A Discussion on Repatriating Children (a podcast with our CEO)
Updated: Dec 18, 2019
As education consultants in the ever-expanding world of global mobility and relocation, Bennett's team consistently works closely with and alongside Destination Service Provider (DSP) networks, playing a key role among the several needed to support families with children that are preparing for an international move.
Specifically, our consultants determine the unique schooling needs for each child in a family and, applying their ground-level knowledge and familiarity with local schooling systems while working closely with the relocating family, find and make connections with the best-fit schools for each child. What many families moving corporately overlook is that most relocations are a two-way journey, and an inevitable repatriation (moving back home) can present unforeseen challenges - especially in the world of a child's ongoing education.
This Fall, while recently attending the Worldwide ERC Global Workforce Symposium in Boston, Bennett CEO Elizabeth Sawyer met with Adam McWhirter, Managing Director for Maxxelli, one of China's largest DSPs. Adam hosts a weekly podcast called "Mobility Connect", and graciously invited Elizabeth to join him for an episode. The resulting conversation was insightful, thought-provoking, and highly recommended listening for any family with children preparing to move.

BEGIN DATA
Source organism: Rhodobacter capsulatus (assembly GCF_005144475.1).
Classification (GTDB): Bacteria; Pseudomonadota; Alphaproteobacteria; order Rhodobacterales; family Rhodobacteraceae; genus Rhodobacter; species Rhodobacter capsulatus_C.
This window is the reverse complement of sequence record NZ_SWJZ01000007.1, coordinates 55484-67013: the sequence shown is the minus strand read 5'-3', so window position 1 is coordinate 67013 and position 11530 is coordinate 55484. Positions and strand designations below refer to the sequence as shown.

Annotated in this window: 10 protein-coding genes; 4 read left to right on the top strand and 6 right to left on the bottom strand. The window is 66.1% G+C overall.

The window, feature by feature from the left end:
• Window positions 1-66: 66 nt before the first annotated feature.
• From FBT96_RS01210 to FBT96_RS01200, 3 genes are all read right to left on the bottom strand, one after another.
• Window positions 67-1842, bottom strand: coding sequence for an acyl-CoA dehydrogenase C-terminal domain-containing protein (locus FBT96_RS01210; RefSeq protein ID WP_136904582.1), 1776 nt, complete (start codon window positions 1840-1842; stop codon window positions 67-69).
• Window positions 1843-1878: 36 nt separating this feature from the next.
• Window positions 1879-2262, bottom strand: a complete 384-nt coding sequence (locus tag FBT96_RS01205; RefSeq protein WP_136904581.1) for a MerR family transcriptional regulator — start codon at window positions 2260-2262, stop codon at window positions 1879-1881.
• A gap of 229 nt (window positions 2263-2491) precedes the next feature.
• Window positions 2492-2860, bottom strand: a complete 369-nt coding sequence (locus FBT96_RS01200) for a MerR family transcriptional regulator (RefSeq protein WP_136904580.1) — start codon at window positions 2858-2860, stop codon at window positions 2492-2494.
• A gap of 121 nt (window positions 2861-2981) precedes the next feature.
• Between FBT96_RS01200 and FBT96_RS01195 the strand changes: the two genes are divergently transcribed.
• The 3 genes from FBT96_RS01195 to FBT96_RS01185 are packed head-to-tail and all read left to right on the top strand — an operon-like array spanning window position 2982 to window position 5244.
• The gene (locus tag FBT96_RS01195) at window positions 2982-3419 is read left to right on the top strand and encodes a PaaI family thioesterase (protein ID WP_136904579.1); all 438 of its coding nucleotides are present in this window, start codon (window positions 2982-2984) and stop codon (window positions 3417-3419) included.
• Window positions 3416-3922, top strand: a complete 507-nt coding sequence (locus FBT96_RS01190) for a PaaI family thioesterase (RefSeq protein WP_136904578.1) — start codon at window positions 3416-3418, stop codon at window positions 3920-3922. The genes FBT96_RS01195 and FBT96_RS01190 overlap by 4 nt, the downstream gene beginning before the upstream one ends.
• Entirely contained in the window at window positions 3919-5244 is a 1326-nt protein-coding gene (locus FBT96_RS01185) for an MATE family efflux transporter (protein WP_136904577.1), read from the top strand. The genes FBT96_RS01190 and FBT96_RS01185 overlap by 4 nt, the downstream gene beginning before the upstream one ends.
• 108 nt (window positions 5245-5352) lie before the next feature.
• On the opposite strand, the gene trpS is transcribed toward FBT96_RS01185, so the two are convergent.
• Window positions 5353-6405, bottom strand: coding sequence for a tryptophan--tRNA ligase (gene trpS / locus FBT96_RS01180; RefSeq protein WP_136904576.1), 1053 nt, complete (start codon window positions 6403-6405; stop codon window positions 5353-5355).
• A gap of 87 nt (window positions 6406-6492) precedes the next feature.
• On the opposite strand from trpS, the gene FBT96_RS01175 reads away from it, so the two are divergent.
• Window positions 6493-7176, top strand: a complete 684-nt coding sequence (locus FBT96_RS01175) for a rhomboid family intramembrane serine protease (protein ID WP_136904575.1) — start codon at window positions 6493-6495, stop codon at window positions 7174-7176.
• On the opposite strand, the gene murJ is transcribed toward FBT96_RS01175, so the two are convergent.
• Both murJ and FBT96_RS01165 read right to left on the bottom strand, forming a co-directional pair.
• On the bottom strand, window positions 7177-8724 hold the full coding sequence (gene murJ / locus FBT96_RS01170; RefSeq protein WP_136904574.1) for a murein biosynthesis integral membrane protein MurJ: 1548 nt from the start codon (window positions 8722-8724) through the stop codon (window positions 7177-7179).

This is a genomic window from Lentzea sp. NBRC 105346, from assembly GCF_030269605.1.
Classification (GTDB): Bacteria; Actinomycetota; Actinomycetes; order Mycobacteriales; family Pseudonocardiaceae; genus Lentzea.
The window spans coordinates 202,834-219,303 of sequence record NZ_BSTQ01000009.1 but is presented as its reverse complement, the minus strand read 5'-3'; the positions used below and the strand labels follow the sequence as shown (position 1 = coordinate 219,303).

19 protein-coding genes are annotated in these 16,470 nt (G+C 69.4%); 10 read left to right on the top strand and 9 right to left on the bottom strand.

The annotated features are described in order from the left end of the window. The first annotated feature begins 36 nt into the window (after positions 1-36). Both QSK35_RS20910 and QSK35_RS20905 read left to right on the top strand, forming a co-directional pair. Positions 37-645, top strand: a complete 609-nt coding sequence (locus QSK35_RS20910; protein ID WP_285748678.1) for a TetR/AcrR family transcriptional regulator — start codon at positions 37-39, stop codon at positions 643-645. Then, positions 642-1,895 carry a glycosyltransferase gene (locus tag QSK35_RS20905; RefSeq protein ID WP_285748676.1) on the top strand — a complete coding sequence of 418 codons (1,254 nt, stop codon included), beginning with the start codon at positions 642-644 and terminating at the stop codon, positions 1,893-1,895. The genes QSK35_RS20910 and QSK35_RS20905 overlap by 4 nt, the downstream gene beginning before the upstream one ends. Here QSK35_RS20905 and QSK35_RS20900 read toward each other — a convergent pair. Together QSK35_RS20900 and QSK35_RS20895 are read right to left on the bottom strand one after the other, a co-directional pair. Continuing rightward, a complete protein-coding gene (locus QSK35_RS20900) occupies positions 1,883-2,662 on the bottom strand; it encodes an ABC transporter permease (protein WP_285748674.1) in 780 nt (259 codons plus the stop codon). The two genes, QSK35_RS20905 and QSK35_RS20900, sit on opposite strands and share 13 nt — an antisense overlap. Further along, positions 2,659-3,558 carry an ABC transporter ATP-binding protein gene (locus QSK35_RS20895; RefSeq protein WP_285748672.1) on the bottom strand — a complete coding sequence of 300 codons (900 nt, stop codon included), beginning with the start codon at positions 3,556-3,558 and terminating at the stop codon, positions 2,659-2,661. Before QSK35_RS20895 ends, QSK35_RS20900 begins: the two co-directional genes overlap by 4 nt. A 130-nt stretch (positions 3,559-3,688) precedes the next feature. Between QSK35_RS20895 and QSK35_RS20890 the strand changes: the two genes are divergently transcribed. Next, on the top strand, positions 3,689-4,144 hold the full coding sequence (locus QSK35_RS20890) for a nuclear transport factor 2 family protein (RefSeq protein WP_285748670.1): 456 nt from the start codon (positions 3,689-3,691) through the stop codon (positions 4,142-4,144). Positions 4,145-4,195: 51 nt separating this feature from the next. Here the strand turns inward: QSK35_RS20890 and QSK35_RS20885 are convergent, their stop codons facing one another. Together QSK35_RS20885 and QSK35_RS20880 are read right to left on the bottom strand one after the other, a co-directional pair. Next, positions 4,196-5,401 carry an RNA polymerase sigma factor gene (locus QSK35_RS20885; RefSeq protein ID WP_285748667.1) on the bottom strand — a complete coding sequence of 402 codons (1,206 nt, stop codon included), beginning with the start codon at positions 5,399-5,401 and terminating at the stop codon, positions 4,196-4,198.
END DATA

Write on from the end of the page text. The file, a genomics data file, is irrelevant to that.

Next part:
Within, Elizabeth discusses Bennett's role working symbiotically with DSPs, before she touches on the importance not only of assisting in the schools’ search for relocating families, but also in the repatriation of children back to their home countries following the end of an assignment. She goes on to provide insightful tips and advice for families relocating abroad, including specific preparations that should be taken before repatriation, and reveals the difficulties children may face when returning ‘home’.
She and Adam also discuss the richness of experience that comes with being a TCK ("Third Culture Kid" - those raised in and exposed to a variety of cultures other than their parents') and how even the most disrupting, uprooting experience can provide unique perspectives that can be beneficial in later life.